Power banks

Power banks appear pretty popular in Malaysia.  It’s one of the few IT  consumer items that don’t require a hunt to find.

Finding that my mobile battery doesn’t last out the day anymore – possibly because I have taken to installing many widgets which save me time, but drain the battery quicker – I thought I would just go and buy one from a store.  No research necessary. A salesperson should be able to point me in the right direction, because, after all, it’s just a battery. It can’t be too complicated.

The salesman asked me if weight was an issue, and as I didn’t worry, and wanted to be able to make a few charges, I ended up with a 20,000 mAh Cager.  I asked the charging time of this, and was told 8 hours, which seemed OK – overnight, for example.  It had LCD lights which indicated the charge, which was handy, and two USB ports for charging two devices at once.   It seemed OK.

Jpeg

charging it up

So at home I decided to test it. First by fully charging it, and then by charging my tablet and phone as many times as I could.  This is when the problems started to occur.  It took over 24 hours to charge.  Then it only charged my tablet twice, and my phone once before it was totally discharged.  I tried again, thinking it might be just because it was new, but the second time it took 26 hours to charged, and provided about the same number of charges for my tablet and phone as before.  The website was consulted.  Charging 7 – 8 hours, and efficient charging of devices with not much lost.  My tablet battery is 4,800 mAh, and my phone 3,000.   So two tablet charges and three phone charges should be possible – especially as you usually recharge when they are down to 10 or 15 %.  The web site also noted that the charging rate of one of the USB ports was faster than the other, but which was which?  It wasn’t labelled on the device.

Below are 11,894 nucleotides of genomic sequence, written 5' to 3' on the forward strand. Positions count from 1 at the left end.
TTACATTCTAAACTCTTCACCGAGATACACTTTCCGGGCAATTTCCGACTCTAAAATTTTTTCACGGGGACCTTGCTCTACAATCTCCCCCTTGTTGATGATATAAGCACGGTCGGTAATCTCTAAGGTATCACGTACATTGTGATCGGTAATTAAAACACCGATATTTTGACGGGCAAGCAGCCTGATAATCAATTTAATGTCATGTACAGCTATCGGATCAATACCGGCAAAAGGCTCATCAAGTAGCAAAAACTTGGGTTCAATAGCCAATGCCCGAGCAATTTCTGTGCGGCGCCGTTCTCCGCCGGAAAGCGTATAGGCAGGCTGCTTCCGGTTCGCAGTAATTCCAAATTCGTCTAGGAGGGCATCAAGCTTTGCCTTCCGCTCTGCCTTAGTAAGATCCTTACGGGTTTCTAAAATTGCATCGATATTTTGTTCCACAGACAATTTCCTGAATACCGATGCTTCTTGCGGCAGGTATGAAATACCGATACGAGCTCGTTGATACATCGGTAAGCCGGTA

But checking some websites people were writing that because of losses due to heat etc. you might only get 80% of the specified charge.  That would be 16,000 mAh.  Different from the manufacturer’s web page.  Even so, all I was getting was about 12,000. But the real killer was the 26 hours charging time.  So back to the store I went to exchange it.

As a result I thought of what I needed in a power bank:

  • 8 hours or less charging time – so better to have two smaller power banks than one larger as each would charge faster.
  • Two USB ports for charging two devices at once
  • An LCD display with actual number showing percentage of charge left
  • Something on the power bank which indicated which port was the more powerful one

The store told me that Pineng brand was the best seller. The salesman hadn’t told me that.  I exchanged the faulty Cager for two 10,000 mAh Pineng power banks, but I had to pay a bit more in addition.  These fulfilled my requirements, and testing at home I found the charging time about 8 hours each, and charging capacity reasonable.

In the end it all worked out OK, and all I did was waste a bit of time.

So, what I must do in future is to research beforehand, no matter how simple the device, if i don’t have any knowledge about it.

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